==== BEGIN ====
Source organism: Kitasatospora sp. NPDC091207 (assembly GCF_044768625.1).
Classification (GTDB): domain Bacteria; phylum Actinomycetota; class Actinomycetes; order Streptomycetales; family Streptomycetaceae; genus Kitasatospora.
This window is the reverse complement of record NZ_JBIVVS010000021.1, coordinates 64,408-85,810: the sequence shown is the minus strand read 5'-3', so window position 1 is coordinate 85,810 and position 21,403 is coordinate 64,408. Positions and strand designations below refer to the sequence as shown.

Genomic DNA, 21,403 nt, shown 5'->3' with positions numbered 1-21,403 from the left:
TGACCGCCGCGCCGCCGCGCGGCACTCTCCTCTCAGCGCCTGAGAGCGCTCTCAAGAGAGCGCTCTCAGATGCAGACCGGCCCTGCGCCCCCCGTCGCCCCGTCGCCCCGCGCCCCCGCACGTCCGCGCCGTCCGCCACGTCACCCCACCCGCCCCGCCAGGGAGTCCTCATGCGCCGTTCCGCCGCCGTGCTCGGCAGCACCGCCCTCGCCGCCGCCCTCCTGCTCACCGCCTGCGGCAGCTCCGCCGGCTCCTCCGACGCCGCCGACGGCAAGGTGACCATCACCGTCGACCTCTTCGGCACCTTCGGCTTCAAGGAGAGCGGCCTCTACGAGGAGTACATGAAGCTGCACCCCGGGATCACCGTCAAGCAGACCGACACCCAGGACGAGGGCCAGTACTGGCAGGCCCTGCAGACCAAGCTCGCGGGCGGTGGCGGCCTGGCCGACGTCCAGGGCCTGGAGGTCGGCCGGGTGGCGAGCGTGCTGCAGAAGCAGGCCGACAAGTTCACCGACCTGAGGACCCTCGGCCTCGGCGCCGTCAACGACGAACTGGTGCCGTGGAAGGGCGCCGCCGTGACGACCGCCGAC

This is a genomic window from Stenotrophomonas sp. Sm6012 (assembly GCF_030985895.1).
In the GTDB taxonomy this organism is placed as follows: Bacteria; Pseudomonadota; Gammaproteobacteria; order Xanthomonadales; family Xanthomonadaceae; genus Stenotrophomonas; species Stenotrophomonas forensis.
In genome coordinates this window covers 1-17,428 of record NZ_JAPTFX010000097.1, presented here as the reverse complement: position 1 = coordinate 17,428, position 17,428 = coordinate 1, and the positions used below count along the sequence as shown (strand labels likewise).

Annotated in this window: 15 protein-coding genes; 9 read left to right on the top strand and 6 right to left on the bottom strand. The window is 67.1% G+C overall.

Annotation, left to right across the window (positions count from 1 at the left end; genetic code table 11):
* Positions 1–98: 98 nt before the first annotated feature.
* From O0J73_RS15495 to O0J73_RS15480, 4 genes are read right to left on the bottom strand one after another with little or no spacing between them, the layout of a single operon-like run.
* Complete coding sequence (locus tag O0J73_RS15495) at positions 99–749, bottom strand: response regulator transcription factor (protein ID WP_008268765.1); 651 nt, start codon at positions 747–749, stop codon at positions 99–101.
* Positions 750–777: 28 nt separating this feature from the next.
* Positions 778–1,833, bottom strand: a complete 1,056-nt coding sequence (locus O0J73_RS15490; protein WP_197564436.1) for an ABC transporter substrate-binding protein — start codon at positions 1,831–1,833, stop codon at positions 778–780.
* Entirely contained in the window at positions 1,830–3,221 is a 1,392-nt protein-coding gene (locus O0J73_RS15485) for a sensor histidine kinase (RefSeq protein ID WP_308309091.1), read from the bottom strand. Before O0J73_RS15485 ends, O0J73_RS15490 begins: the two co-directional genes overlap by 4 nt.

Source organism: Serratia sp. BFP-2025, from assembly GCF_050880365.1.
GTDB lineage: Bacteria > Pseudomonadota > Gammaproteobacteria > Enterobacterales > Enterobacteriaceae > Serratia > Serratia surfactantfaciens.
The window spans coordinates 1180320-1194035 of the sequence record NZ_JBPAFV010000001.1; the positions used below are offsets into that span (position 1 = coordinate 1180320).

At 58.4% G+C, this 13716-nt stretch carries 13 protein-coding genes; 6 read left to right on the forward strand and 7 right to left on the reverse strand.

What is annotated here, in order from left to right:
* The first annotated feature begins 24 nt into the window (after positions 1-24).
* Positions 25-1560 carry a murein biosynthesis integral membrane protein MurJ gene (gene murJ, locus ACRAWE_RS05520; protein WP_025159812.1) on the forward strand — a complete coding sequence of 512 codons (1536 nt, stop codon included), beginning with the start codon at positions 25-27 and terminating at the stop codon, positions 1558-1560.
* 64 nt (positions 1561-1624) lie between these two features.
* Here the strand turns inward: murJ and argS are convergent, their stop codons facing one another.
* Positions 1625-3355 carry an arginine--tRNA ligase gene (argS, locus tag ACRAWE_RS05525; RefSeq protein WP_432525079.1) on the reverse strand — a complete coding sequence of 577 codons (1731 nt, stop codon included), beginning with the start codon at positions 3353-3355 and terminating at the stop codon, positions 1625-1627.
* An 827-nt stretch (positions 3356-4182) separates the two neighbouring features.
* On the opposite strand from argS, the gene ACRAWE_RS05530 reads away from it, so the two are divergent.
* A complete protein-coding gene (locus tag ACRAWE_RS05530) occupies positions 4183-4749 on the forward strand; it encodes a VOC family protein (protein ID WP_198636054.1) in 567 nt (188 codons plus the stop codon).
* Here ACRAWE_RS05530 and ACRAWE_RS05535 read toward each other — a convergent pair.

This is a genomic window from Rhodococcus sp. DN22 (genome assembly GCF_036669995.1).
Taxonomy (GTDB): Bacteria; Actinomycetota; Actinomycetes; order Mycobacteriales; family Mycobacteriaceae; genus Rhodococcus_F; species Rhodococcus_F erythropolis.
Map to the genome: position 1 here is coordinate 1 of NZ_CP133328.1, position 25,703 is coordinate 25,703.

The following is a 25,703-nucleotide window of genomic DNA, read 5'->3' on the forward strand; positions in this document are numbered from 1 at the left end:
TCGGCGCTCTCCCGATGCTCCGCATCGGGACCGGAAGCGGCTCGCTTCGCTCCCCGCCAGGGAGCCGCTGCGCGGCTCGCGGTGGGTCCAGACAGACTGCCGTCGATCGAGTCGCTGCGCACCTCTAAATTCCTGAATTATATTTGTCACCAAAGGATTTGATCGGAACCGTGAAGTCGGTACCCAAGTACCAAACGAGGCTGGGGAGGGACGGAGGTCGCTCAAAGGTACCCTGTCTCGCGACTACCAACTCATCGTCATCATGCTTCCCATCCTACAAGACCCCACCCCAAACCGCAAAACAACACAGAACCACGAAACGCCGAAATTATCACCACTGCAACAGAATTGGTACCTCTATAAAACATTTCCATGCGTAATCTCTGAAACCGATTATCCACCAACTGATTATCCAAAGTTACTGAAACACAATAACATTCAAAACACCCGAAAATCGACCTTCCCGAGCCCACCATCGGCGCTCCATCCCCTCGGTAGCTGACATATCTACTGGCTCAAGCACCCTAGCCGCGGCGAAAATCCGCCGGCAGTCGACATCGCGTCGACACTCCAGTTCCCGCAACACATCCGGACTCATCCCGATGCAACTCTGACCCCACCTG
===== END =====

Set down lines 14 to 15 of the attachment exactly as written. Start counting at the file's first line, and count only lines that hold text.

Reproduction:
* Positions 750–777: 28 nt separating this feature from the next.
* Positions 778–1,833, bottom strand: a complete 1,056-nt coding sequence (locus O0J73_RS15490; protein WP_197564436.1) for an ABC transporter substrate-binding protein — start codon at positions 1,831–1,833, stop codon at positions 778–780.